EDeeU Education

Overview

Computer science is the study of software. It is both theoretical, as it studies the structure of algorithms and programs, and practical, in its effort to apply algorithms and programs to solve technological problems; it is at once analytical, diagnostic, and creative, as it attempts not only to solve these problems but to understand them better. As such, it requires deep familiarity with mathematics, proof theory, and logic. It also involves the learning of a range of different programming languages, and the ability to acquire such languages quickly. The aim of computer science is to understand and apply formal systems, to create new, safe, and useful technologies.

Course Details

Duration: Three to four years (full-time study); six to eight years (part-time study)

Difficulty: Advanced

Entry Requirements: Undergraduate degree or equivalent general education

Course Description


Core Curriculum

The core topics introduce the field of computer science and give students the skills and understanding to choose and pursue their interests in the specialized topics. The Director of Studies will make adaptations based on student ability and schedule. On completing the core, students will be able to independently read the historical and academic literature. The core topics are:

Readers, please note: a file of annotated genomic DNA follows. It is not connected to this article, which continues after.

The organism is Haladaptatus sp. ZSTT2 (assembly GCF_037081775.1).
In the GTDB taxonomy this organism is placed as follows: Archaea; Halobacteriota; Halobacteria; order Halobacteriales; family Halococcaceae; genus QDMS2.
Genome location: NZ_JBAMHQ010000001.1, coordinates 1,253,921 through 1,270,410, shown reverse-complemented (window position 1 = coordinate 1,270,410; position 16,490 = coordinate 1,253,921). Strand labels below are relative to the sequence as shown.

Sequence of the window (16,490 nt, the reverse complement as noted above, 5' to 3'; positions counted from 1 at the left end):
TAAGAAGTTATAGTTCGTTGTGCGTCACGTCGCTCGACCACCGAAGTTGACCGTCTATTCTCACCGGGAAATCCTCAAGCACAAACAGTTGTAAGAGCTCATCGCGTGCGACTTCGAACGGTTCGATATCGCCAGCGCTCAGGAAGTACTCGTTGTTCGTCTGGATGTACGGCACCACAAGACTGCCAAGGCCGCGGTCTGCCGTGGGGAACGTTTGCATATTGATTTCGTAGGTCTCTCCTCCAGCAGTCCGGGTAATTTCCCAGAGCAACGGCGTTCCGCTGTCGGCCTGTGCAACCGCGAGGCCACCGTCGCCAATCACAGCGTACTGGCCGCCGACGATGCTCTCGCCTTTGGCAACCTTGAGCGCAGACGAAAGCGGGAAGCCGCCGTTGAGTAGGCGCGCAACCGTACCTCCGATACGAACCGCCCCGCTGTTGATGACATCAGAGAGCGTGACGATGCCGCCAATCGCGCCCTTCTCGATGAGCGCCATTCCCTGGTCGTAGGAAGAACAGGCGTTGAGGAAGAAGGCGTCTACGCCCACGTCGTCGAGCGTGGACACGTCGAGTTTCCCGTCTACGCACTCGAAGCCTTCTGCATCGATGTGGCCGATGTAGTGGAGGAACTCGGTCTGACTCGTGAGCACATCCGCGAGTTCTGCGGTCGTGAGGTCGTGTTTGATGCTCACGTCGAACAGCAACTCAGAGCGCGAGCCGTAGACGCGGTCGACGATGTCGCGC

• Calculus
  • Algorithms
  • Digital Systems
  • Discrete Mathematics
  • Functional Programming
  • Imperative Programming
  • Formal Logic and Proof Theory
  • Linear Algebra
  • Probability
  • Compilers
  • Concurrent Programming
  • Models of Computation
  • Ethics

Specializations

Specializations should be discussed with the Director of Studies. On completing specializations, students will be able to independently read advanced literature and conduct a final project in that topic. Some suggested specializations are:

  • Computer Architecture
  • Computer Graphics
  • Computational Game Theory
  • Computer Networks
  • Databases
  • Lambda Calculus
  • Computational Learning Theory
  • Artificial Intelligence
  • Computational Complexity
  • Machine Learning
  • Computer Security
  • Formal Verification
  • Geometric Modeling
  • Fundamentals of Programming Languages
  • Category Theory
  • Quantum Computing
  • Information Theory
  • Probability Theory
  • Robotics
  • Cryptography
  • Blockchain and Cryptocurrency
  • User Interface Design
  • Embedded Systems
  • Natural Language Processing

Final Project

The final project in computer science consists in an original program and an original paper written on an area of specialization. All final projects should be discussed with the Director of Studies, who will assist in choosing an appropriate focus and method. Advanced students may be advised to submit their paper for publication in an appropriate academic journal.


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